January 22, 2014 Bill Crabtree
Definitions: What is No-Till?
No-till is defined by the author [Bill Crabtree] as sowing without prior cultivation while disturbing less than 20% of the topsoil. There are many different tillage terms-however I believe the main and/or useful ones are:
• Multiple tillage-two or more tillages before seeding (replaces the term ‘conventional tillage’);
• Reduced tillage-one pass of full soil disturbance prior to seeding;
• Direct drilling- one pass seeding with a full-cut or greater than 20% topsoil disturbance;
• No-tillage-knife point or disc seeding with 5-20% topsoil disturbance; and
• Zero-tillage-disc seeding without soil throw (but note that some discs do throw soil).
From an agronomic point of view each system has different implications. Water harvesting, soil firmness, nutrient mineralization, herbicide efficacy, crop safety, soil drying, stubble handling, fertilizer placement, diseases and insects all react differently to tillage or lack of it. From a farmer’s point of view they also effect horsepower requirements, cost of the seeder, paddock trafficability, ability to chase moisture, soil stability and timeliness of sowing.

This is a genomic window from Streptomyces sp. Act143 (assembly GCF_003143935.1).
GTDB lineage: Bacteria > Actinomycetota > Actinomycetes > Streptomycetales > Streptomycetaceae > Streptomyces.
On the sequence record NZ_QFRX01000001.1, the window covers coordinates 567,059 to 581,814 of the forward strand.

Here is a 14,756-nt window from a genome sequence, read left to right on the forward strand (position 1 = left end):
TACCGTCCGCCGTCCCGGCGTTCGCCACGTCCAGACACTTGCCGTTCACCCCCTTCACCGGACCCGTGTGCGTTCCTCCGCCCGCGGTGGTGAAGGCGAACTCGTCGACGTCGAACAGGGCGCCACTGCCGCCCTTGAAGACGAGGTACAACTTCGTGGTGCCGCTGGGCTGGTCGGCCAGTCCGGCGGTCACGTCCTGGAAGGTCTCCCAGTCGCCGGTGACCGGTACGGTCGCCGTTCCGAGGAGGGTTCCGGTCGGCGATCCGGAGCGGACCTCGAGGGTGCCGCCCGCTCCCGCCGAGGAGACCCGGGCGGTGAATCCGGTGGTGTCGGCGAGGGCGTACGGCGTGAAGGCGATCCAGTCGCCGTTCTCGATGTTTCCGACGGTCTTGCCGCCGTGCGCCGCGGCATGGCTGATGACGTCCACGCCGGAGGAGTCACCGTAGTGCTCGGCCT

Obviously none of these tillage terms are perfect. Factors such as wider row spacings and the presence of harrows also change the amount of soil disturbance. No-till sowing of pulse crops, with knife points, on wide rows, may throw less soil than a disc zero-till operation. Heavy harrows can move significant amounts of topsoil and fill in the furrows.
There is also the confusing term of ‘minimum tillage’. It has a different definition in all regions of Australia and indeed globally. This term in Western Australia has traditionally meant one working before seeding, the same as reduced tillage. Nowadays the minimum tillage term has become less specific. The term is probably best used as an umbrella to all the other ‘less tillage systems’.
The term ‘conservation tillage’ is not used much in Australia. This term encompasses minimum soil disturbance, residue cover on the soil and rotations and globally it has helped farmers to better understand what the full no-till approach is trying to achieve. Different regions of the globe have been enthusiastically looking for ways to fit multi-species cover crops into their no-till farming systems along with their cash crops. The lead for this approach came from Brasil, one of the global hot spots for broad scale adoption of no-till technology.
In sandy loam soils that do respond to deep cultivation, some farmers deep rip on wide rows without topsoil inversion on less than 20% of the soil. This technique is called strip till in the United States may still be considered no-till. This terminology is a little controversial globally. The argument is that plant roots, like tillage radish cover crops, should be used to soften hardpans instead of tillage. This is hard to achieve in environments where annual rainfall may only total 150 mm.
-From “Search for Sustainability with No-Till Bill in Dryland Agriculture, 2010 with additions in January 2014